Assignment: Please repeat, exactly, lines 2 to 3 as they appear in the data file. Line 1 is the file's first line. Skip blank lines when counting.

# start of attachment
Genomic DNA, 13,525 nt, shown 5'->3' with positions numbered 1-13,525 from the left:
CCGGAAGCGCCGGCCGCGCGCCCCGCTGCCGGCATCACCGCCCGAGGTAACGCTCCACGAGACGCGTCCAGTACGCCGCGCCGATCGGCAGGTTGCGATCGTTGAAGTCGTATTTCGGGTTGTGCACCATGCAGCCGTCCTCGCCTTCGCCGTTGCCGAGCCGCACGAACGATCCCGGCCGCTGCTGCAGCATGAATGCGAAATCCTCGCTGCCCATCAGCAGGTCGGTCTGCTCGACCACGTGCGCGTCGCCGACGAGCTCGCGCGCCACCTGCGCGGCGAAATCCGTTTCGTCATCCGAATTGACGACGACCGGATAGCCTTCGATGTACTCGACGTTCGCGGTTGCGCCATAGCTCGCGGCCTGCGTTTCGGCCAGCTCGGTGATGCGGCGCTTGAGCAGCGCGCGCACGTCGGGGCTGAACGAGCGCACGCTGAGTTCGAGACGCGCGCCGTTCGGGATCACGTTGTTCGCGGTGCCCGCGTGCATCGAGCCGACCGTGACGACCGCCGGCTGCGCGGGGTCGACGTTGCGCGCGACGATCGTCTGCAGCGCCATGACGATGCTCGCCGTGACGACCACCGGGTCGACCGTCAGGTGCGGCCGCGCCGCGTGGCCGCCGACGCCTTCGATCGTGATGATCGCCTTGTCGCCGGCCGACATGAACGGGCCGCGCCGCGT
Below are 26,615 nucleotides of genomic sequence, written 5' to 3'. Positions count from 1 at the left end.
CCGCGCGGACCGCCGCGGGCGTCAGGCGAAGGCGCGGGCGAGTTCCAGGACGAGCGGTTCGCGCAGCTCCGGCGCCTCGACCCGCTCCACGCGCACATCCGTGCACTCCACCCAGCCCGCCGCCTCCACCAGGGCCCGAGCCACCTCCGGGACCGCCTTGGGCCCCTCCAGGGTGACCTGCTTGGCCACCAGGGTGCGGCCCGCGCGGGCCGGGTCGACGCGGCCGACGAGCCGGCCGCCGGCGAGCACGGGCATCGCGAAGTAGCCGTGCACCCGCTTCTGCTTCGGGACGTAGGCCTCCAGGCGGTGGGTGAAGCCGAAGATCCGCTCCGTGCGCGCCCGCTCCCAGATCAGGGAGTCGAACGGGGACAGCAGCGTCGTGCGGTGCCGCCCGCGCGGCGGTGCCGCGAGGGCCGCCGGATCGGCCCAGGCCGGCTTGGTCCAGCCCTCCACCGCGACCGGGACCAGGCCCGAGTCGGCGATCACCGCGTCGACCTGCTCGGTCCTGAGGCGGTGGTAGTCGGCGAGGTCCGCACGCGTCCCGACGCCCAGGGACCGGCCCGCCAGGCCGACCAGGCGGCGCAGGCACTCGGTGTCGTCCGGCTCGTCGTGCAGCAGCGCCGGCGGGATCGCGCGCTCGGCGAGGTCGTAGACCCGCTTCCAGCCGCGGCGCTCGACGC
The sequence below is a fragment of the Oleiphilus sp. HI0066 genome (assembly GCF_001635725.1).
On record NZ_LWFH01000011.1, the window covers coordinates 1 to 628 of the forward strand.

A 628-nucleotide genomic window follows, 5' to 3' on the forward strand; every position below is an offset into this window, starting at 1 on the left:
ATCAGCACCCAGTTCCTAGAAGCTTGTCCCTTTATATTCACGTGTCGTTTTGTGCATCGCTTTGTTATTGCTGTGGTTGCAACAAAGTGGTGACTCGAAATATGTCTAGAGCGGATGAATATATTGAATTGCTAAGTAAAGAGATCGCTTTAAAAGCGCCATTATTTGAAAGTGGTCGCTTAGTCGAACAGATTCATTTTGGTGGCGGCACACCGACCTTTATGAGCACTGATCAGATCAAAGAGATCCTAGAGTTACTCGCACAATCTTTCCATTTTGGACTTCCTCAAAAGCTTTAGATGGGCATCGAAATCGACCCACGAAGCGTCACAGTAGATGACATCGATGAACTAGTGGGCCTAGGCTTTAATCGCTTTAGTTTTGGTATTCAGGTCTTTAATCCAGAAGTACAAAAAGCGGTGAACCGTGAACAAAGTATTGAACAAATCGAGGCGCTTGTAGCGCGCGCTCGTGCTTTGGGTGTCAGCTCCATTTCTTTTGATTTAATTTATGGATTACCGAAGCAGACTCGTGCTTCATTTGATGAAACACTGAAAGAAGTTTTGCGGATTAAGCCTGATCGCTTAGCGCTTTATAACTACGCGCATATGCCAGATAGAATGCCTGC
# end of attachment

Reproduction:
CCGGAAGCGCCGGCCGCGCGCCCCGCTGCCGGCATCACCGCCCGAGGTAACGCTCCACGAGACGCGTCCAGTACGCCGCGCCGATCGGCAGGTTGCGATCGTTGAAGTCGTATTTCGGGTTGTGCACCATGCAGCCGTCCTCGCCTTCGCCGTTGCCGAGCCGCACGAACGATCCCGGCCGCTGCTGCAGCATGAATGCGAAATCCTCGCTGCCCATCAGCAGGTCGGTCTGCTCGACCACGTGCGCGTCGCCGACGAGCTCGCGCGCCACCTGCGCGGCGAAATCCGTTTCGTCATCCGAATTGACGACGACCGGATAGCCTTCGATGTACTCGACGTTCGCGGTTGCGCCATAGCTCGCGGCCTGCGTTTCGGCCAGCTCGGTGATGCGGCGCTTGAGCAGCGCGCGCACGTCGGGGCTGAACGAGCGCACGCTGAGTTCGAGACGCGCGCCGTTCGGGATCACGTTGTTCGCGGTGCCCGCGTGCATCGAGCCGACCGTGACGACCGCCGGCTGCGCGGGGTCGACGTTGCGCGCGACGATCGTCTGCAGCGCCATGACGATGCTCGCCGTGACGACCACCGGGTCGACCGTCAGGTGCGGCCGCGCCGCGTGGCCGCCGACGCCTTCGATCGTGATGATCGCCTTGTCGCCGGCCGACATGAACGGGCCGCGCCGCGT
Below are 26,615 nucleotides of genomic sequence, written 5' to 3'. Positions count from 1 at the left end.